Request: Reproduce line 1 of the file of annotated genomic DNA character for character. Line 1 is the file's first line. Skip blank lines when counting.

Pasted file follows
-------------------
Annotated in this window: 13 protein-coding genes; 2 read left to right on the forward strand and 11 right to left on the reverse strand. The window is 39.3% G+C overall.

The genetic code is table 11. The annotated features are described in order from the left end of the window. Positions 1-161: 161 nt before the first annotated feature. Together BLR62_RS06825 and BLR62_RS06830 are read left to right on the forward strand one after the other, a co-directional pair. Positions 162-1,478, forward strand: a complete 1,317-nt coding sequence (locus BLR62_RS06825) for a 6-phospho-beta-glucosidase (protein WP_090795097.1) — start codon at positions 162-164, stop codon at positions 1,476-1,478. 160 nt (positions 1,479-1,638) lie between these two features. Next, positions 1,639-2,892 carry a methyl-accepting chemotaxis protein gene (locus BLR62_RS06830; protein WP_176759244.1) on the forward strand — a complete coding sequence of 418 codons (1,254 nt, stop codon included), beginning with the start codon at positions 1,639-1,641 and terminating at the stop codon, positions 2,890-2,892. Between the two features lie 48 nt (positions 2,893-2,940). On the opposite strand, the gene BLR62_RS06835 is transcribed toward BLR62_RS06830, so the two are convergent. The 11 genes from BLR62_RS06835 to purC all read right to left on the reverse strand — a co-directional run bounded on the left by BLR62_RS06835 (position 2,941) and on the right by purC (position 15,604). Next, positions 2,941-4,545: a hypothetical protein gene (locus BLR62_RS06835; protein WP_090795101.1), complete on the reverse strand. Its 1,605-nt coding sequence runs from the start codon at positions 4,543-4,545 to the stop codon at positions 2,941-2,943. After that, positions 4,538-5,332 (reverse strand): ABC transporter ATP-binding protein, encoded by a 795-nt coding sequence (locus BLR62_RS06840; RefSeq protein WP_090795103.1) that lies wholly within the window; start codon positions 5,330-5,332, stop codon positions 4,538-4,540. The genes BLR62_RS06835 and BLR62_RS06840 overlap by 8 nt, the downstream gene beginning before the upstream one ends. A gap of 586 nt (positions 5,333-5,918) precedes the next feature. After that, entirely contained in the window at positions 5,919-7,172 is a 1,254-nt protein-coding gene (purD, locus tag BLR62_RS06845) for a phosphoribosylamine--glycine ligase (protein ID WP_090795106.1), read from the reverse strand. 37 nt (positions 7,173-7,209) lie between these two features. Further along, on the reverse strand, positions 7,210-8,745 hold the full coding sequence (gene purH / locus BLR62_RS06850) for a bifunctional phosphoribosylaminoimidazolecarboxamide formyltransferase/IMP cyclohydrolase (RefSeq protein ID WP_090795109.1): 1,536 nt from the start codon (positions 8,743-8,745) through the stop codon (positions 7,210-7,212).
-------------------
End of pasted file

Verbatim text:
Annotated in this window: 13 protein-coding genes; 2 read left to right on the forward strand and 11 right to left on the reverse strand. The window is 39.3% G+C overall.